Crypto Exchanges Begin Cutting off Chinese Users

After Beijing’s announcement last week when it declared all activities pertaining to digital currencies illegal in the country, crypto exchanges have already begun cutting off customers in China. One of the biggest crypto exchanges in the world, Huobi, announced that it would ban accounts of all Chinese users by the end of the year. Another prominent crypto exchange, Binance announced that it was no longer allowing people with Chinese phone numbers to sign up on its platform. Historically, China has always been a significant market for cryptocurrencies and was also a global hot spot for crypto mining, Bitcoin in particular. 

However, of late, Chinese authorities have initiated a sweeping crackdown against the crypto industry and in recent months, they have pushed the domestic industry offshore. The country’s regulators have also increased pressure on a number of sectors, which include education, tech, real estate and gaming. The People’s Bank of China announced the latest restrictions on Friday, along with nine other agencies that include the police and internet regulator. As per these restrictions, offshore exchanges cannot offer their services to Chinese users anymore. The notice indicated that organizations and individuals engaged in the digital currency sector would have to face legal risks. 

Back in May, all domestic financial institutions in the country had been told to stop support for crypto transactions by the central bank of the country. This latest announcement targeted overseas operators who have domestic employees, thereby closing a loophole that people were exploiting. Huobi announced that it had already stopped allowing new Chinese users to sign up and all existing user accounts from mainland China would be retired by the end of 2021. TokenPocket, a digital currency wallet that’s widely used in China, said that they were ready to embrace all regulations and would stop support for some functions in the country.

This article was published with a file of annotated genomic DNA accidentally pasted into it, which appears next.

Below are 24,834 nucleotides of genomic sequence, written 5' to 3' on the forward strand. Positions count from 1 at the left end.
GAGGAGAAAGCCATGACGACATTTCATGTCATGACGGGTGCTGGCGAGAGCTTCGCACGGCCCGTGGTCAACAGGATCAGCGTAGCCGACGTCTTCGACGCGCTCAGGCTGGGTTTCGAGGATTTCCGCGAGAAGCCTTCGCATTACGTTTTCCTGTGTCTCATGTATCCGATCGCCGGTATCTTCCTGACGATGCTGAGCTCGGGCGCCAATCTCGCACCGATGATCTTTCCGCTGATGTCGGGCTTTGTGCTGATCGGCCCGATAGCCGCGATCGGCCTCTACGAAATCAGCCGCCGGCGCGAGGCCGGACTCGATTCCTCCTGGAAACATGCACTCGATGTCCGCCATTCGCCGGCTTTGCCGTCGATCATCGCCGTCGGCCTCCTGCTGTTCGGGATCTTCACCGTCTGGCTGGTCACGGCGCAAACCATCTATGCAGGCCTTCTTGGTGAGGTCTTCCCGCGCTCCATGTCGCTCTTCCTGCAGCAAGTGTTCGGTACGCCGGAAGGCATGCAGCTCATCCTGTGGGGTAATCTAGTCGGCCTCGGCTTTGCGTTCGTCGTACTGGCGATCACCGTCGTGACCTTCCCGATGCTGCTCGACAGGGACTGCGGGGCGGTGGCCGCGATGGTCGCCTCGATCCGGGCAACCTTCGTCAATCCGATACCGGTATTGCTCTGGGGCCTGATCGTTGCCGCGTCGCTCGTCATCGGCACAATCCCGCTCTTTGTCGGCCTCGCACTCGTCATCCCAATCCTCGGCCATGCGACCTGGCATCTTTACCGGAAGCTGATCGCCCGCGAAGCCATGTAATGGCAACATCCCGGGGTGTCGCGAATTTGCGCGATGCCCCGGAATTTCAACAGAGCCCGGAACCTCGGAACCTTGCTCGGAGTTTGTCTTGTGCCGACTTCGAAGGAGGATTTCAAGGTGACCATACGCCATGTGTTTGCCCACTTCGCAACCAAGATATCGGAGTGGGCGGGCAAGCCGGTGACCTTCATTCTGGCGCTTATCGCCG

Meanwhile, Alibaba announced that merchants would no longer be permitted to sell crypto mining rigs on its international website. Since most crypto equipment manufacturers are based in China, global miners have had to turn to the eCommerce platform for buying the computer gear needed for mining bitcoin. FTX, the biggest crypto exchange in Hong Kong, which has a valuation of $18 billion, announced that growing regulatory restrictions had pushed it to shift its headquarters to the Bahamas. Sam Bankman-Fried, its 29-year old founder, said that it was one of the few places for creating a comprehensive framework for crypto.

There was an 8% decline in the price of Bitcoin due to the latest regulatory crackdown, bringing it to $41,000, but it had already made some recovery. Some noted that the regulation was related to crypto exchanges, which means people in China can still hold bitcoin, as long as they are savvy enough to buy and sell. Despite the efforts of the Chinese government, almost $150 million was traded in digital currency by crypto investors in China in the first six months of 2021, which makes it the second-biggest market for crypto after the United States. The government has been more successful in driving crypto miners out of the country after a series of bans were issued.